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As I walk home along my road most nights in winter, I see the Moon and one-or-more planets.

Unsurprisingly, over the last 2 months, if it's been the same planet and it (and the Moon) has been in roughly the same place if I've arrived home at the same time.

If I stood in the same spot at the same time each day and took the same photo, I would be able to see Jupiter moving / appearing to move across the sky.

I think I've been told that we're now sufficiently good at Solar-System scale planetary mechanics that given a spot on earth and a date/time it's computationally trivial to recreate that night-sky.

Thus I conclude that that given any arbitrary Long-Lat, and particular time of day, and an arbitrary period ... it would be possible to draw a graph/chart of the locus of the planet (Jupiter, as it happens) over the course of that period.

... if you have the software and know how to use it 😅

Is there a site / program which will JustDoThis for me?

Is there a (free/cheap) program which will do this for me if I spend long enough learning how to configure the software to express what I want to see?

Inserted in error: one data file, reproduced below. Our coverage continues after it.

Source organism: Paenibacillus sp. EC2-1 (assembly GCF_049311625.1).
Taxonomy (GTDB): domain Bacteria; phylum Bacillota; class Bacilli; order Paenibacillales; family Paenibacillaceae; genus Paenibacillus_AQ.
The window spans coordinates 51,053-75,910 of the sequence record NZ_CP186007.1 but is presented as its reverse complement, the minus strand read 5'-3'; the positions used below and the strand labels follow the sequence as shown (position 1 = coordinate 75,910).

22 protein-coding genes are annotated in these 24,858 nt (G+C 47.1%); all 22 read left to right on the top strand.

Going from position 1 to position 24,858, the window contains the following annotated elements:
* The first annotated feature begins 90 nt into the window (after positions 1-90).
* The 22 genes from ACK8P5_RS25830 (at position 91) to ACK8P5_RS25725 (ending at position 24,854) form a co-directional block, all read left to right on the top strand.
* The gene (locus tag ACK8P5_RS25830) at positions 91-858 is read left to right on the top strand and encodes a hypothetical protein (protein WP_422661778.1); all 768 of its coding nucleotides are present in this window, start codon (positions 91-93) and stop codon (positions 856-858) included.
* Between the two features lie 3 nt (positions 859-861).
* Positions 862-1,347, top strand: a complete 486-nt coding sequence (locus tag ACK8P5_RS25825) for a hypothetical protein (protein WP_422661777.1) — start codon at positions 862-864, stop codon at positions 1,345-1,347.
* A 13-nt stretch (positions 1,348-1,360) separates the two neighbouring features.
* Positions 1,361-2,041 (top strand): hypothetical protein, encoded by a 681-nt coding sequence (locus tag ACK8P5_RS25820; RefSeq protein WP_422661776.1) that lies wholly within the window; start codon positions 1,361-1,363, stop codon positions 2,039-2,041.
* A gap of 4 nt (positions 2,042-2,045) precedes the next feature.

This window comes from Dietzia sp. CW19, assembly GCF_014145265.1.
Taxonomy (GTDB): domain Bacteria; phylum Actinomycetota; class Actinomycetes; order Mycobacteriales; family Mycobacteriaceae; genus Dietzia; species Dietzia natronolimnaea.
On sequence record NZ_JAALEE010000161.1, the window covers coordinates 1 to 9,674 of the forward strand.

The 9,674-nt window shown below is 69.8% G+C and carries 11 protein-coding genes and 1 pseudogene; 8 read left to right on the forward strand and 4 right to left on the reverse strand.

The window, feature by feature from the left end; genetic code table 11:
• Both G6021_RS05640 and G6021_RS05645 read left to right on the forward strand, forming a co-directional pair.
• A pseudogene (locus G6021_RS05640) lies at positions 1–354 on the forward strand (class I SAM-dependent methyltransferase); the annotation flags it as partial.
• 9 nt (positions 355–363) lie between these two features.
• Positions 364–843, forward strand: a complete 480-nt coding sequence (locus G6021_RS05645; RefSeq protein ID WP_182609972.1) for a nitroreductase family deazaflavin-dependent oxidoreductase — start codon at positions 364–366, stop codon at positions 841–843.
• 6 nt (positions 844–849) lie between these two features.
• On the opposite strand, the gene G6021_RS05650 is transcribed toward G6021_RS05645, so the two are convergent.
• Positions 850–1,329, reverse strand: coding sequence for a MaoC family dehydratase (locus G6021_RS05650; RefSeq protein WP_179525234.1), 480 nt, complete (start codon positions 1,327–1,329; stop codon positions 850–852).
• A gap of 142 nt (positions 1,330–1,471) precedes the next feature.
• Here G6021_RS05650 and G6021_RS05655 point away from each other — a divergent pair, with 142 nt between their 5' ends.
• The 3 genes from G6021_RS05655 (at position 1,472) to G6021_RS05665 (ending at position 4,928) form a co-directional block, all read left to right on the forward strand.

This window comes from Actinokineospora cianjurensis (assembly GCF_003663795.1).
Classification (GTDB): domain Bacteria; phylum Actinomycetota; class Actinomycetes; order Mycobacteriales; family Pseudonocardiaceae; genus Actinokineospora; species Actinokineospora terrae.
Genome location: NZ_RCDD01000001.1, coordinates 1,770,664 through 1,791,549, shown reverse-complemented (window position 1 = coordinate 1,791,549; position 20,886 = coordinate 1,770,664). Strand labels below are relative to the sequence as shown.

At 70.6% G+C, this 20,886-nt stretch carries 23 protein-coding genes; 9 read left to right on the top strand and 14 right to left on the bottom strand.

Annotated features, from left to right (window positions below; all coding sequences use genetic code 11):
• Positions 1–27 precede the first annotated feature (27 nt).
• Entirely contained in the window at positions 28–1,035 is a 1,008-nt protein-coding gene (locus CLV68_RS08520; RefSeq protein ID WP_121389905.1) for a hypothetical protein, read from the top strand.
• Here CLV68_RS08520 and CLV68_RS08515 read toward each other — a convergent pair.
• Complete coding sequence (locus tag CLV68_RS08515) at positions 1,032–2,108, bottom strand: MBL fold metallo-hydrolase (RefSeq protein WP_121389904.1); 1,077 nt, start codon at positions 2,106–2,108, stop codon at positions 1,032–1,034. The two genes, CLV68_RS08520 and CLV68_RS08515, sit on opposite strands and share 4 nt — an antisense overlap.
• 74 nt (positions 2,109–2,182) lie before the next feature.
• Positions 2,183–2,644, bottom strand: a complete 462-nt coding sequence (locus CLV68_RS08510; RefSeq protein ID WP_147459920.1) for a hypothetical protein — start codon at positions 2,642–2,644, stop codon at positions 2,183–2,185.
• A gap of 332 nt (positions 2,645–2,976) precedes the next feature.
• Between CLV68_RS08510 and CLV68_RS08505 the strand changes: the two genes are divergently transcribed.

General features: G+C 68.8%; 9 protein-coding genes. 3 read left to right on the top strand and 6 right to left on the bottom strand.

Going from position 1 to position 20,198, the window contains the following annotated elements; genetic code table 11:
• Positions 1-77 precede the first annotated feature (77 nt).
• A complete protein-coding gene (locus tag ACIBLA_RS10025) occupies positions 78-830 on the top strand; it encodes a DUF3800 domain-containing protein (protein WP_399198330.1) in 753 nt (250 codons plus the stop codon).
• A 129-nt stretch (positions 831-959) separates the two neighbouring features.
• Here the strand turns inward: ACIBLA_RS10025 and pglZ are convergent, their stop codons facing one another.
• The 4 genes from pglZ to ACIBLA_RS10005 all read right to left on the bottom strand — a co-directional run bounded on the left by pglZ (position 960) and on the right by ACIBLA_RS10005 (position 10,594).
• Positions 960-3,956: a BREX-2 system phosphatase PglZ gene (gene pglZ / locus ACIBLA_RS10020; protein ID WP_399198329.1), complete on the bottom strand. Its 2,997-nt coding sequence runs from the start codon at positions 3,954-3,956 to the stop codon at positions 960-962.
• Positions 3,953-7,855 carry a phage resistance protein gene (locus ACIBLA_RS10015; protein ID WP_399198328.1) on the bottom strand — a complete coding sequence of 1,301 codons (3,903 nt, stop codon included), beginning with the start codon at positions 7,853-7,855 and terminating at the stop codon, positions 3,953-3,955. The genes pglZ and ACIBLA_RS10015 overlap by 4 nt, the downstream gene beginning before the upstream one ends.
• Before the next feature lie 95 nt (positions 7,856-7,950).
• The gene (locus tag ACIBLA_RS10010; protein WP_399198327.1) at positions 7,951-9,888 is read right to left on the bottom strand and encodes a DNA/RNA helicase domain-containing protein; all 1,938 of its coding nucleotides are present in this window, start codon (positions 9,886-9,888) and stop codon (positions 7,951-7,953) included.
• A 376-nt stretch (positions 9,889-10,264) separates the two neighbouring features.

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  • $\begingroup$ Apologies, I'm not au fait with the tags - feel free to add/remove appropriate tags $\endgroup$
    – Brondahl
    Jan 22 at 15:03
  • $\begingroup$ I'm pretty sure I've seen charts like this produced for, e.g. Venus, and that it was (IIRC) a cool a repeating pentagonal loop sort of thing. $\endgroup$
    – Brondahl
    Jan 22 at 15:04
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    $\begingroup$ 95% sure you can do this Stellarium, but I'd be lying if I said I knew how. Related: astronomy.stackexchange.com/questions/54104/… $\endgroup$
    – user267545
    Jan 22 at 18:19
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    $\begingroup$ I second @user267545: Stellarium is free and pretty easy to use. It can do exactly what you want, and if you're having trouble using it, there help to get on this site :) $\endgroup$
    – pela
    Jan 23 at 10:46
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    $\begingroup$ I also second @PM2Ring though: The Moon revolves around Earth in (a little less than) a month and hence moves ~10° per day wrt. the background stars. If you stretch your arm, the width of your fist shows you roughly how much it should move per night. $\endgroup$
    – pela
    Jan 23 at 10:46

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